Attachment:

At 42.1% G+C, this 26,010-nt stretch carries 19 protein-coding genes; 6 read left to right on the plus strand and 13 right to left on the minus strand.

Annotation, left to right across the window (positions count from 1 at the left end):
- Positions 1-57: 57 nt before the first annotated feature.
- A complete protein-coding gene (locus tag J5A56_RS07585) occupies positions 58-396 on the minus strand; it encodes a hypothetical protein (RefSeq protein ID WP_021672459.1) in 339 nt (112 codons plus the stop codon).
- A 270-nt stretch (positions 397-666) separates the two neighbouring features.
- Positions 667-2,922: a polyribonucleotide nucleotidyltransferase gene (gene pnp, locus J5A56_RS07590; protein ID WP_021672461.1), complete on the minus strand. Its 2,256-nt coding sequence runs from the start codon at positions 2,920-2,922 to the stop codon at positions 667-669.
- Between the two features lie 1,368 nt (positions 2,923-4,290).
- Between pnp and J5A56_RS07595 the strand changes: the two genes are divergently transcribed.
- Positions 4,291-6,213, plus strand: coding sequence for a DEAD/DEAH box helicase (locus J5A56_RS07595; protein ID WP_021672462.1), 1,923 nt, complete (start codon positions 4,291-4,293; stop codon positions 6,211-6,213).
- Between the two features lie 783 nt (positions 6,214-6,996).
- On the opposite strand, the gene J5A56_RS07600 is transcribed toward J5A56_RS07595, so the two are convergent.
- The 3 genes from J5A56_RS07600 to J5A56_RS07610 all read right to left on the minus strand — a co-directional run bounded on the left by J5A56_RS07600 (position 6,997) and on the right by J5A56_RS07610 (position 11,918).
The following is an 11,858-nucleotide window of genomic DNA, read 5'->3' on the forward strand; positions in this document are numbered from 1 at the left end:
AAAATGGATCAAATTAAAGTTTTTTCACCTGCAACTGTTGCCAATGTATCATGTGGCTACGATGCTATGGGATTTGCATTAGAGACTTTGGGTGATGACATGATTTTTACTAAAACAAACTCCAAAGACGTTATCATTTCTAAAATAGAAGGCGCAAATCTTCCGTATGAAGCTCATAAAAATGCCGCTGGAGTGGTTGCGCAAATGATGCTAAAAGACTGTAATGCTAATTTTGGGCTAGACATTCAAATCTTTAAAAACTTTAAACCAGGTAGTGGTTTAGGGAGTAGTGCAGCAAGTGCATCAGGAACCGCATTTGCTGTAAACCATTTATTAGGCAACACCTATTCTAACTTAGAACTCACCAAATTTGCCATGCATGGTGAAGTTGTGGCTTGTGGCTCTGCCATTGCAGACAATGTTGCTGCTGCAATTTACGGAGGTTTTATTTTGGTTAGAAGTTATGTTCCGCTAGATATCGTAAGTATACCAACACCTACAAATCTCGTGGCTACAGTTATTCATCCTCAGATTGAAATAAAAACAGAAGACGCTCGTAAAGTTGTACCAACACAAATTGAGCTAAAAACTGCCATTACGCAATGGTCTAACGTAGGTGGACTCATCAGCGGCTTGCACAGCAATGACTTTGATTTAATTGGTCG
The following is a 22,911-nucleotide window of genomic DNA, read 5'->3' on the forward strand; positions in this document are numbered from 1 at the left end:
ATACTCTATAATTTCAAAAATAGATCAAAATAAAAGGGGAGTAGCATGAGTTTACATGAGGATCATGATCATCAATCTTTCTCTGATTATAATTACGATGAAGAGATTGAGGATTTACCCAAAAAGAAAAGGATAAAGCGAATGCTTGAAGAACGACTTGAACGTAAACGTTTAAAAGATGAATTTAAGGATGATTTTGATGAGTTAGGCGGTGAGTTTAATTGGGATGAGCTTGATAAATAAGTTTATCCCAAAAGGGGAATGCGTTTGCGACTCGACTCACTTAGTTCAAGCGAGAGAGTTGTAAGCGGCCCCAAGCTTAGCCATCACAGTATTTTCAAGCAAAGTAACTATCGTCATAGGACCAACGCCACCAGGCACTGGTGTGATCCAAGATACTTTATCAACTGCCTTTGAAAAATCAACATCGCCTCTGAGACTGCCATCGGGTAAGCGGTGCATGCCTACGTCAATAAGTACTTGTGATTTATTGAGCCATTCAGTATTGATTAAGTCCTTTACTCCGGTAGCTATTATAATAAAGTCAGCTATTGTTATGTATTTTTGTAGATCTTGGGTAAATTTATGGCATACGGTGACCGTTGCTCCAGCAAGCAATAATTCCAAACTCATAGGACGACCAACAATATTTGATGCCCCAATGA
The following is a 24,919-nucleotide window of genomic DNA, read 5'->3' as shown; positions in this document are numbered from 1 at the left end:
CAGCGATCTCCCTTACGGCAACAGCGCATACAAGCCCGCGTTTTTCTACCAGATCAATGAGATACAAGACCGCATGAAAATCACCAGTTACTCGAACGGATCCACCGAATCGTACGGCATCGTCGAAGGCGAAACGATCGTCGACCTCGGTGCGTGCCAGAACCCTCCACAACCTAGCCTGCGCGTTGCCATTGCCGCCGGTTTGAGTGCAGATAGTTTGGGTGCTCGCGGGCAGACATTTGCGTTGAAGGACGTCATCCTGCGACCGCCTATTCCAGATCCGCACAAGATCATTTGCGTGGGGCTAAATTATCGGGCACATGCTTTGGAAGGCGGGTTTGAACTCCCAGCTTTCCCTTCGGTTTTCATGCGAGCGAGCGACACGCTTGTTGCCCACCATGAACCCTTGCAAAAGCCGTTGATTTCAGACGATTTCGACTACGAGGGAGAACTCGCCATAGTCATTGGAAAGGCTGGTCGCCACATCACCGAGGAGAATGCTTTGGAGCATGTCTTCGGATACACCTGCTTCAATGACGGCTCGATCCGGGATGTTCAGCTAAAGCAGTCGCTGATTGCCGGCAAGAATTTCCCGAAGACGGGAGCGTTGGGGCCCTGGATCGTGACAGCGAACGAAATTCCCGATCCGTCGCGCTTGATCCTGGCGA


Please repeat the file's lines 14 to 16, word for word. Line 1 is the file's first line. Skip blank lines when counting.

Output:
AAAATGGATCAAATTAAAGTTTTTTCACCTGCAACTGTTGCCAATGTATCATGTGGCTACGATGCTATGGGATTTGCATTAGAGACTTTGGGTGATGACATGATTTTTACTAAAACAAACTCCAAAGACGTTATCATTTCTAAAATAGAAGGCGCAAATCTTCCGTATGAAGCTCATAAAAATGCCGCTGGAGTGGTTGCGCAAATGATGCTAAAAGACTGTAATGCTAATTTTGGGCTAGACATTCAAATCTTTAAAAACTTTAAACCAGGTAGTGGTTTAGGGAGTAGTGCAGCAAGTGCATCAGGAACCGCATTTGCTGTAAACCATTTATTAGGCAACACCTATTCTAACTTAGAACTCACCAAATTTGCCATGCATGGTGAAGTTGTGGCTTGTGGCTCTGCCATTGCAGACAATGTTGCTGCTGCAATTTACGGAGGTTTTATTTTGGTTAGAAGTTATGTTCCGCTAGATATCGTAAGTATACCAACACCTACAAATCTCGTGGCTACAGTTATTCATCCTCAGATTGAAATAAAAACAGAAGACGCTCGTAAAGTTGTACCAACACAAATTGAGCTAAAAACTGCCATTACGCAATGGTCTAACGTAGGTGGACTCATCAGCGGCTTGCACAGCAATGACTTTGATTTAATTGGTCG
The following is a 22,911-nucleotide window of genomic DNA, read 5'->3' on the forward strand; positions in this document are numbered from 1 at the left end:
ATACTCTATAATTTCAAAAATAGATCAAAATAAAAGGGGAGTAGCATGAGTTTACATGAGGATCATGATCATCAATCTTTCTCTGATTATAATTACGATGAAGAGATTGAGGATTTACCCAAAAAGAAAAGGATAAAGCGAATGCTTGAAGAACGACTTGAACGTAAACGTTTAAAAGATGAATTTAAGGATGATTTTGATGAGTTAGGCGGTGAGTTTAATTGGGATGAGCTTGATAAATAAGTTTATCCCAAAAGGGGAATGCGTTTGCGACTCGACTCACTTAGTTCAAGCGAGAGAGTTGTAAGCGGCCCCAAGCTTAGCCATCACAGTATTTTCAAGCAAAGTAACTATCGTCATAGGACCAACGCCACCAGGCACTGGTGTGATCCAAGATACTTTATCAACTGCCTTTGAAAAATCAACATCGCCTCTGAGACTGCCATCGGGTAAGCGGTGCATGCCTACGTCAATAAGTACTTGTGATTTATTGAGCCATTCAGTATTGATTAAGTCCTTTACTCCGGTAGCTATTATAATAAAGTCAGCTATTGTTATGTATTTTTGTAGATCTTGGGTAAATTTATGGCATACGGTGACCGTTGCTCCAGCAAGCAATAATTCCAAACTCATAGGACGACCAACAATATTTGATGCCCCAATGA